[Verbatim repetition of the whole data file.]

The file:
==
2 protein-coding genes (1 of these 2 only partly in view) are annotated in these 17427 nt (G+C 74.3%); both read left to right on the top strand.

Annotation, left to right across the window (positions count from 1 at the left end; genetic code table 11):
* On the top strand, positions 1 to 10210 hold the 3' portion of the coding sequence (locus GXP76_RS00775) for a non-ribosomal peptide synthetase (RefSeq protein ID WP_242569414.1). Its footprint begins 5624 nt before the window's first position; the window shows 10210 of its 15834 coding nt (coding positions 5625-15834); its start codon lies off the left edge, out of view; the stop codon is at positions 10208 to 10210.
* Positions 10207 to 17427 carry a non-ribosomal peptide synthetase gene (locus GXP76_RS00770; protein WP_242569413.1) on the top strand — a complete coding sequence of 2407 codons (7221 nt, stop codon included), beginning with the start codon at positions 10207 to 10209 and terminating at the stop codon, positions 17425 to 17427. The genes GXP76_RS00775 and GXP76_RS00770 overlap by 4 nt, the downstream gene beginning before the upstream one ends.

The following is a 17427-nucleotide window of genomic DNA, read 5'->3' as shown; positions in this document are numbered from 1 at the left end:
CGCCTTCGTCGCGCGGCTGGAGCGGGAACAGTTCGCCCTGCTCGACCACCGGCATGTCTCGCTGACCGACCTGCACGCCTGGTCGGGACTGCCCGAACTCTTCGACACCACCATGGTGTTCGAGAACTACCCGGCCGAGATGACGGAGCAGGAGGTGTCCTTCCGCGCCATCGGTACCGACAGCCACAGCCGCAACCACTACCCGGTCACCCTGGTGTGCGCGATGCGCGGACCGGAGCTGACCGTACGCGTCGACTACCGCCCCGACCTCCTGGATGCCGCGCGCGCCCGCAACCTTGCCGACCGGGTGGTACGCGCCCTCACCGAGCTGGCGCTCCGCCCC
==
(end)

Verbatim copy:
2 protein-coding genes (1 of these 2 only partly in view) are annotated in these 17427 nt (G+C 74.3%); both read left to right on the top strand.

Annotation, left to right across the window (positions count from 1 at the left end; genetic code table 11):
* On the top strand, positions 1 to 10210 hold the 3' portion of the coding sequence (locus GXP76_RS00775) for a non-ribosomal peptide synthetase (RefSeq protein ID WP_242569414.1). Its footprint begins 5624 nt before the window's first position; the window shows 10210 of its 15834 coding nt (coding positions 5625-15834); its start codon lies off the left edge, out of view; the stop codon is at positions 10208 to 10210.
* Positions 10207 to 17427 carry a non-ribosomal peptide synthetase gene (locus GXP76_RS00770; protein WP_242569413.1) on the top strand — a complete coding sequence of 2407 codons (7221 nt, stop codon included), beginning with the start codon at positions 10207 to 10209 and terminating at the stop codon, positions 17425 to 17427. The genes GXP76_RS00775 and GXP76_RS00770 overlap by 4 nt, the downstream gene beginning before the upstream one ends.

The following is a 17427-nucleotide window of genomic DNA, read 5'->3' as shown; positions in this document are numbered from 1 at the left end:
CGCCTTCGTCGCGCGGCTGGAGCGGGAACAGTTCGCCCTGCTCGACCACCGGCATGTCTCGCTGACCGACCTGCACGCCTGGTCGGGACTGCCCGAACTCTTCGACACCACCATGGTGTTCGAGAACTACCCGGCCGAGATGACGGAGCAGGAGGTGTCCTTCCGCGCCATCGGTACCGACAGCCACAGCCGCAACCACTACCCGGTCACCCTGGTGTGCGCGATGCGCGGACCGGAGCTGACCGTACGCGTCGACTACCGCCCCGACCTCCTGGATGCCGCGCGCGCCCGCAACCTTGCCGACCGGGTGGTACGCGCCCTCACCGAGCTGGCGCTCCGCCCC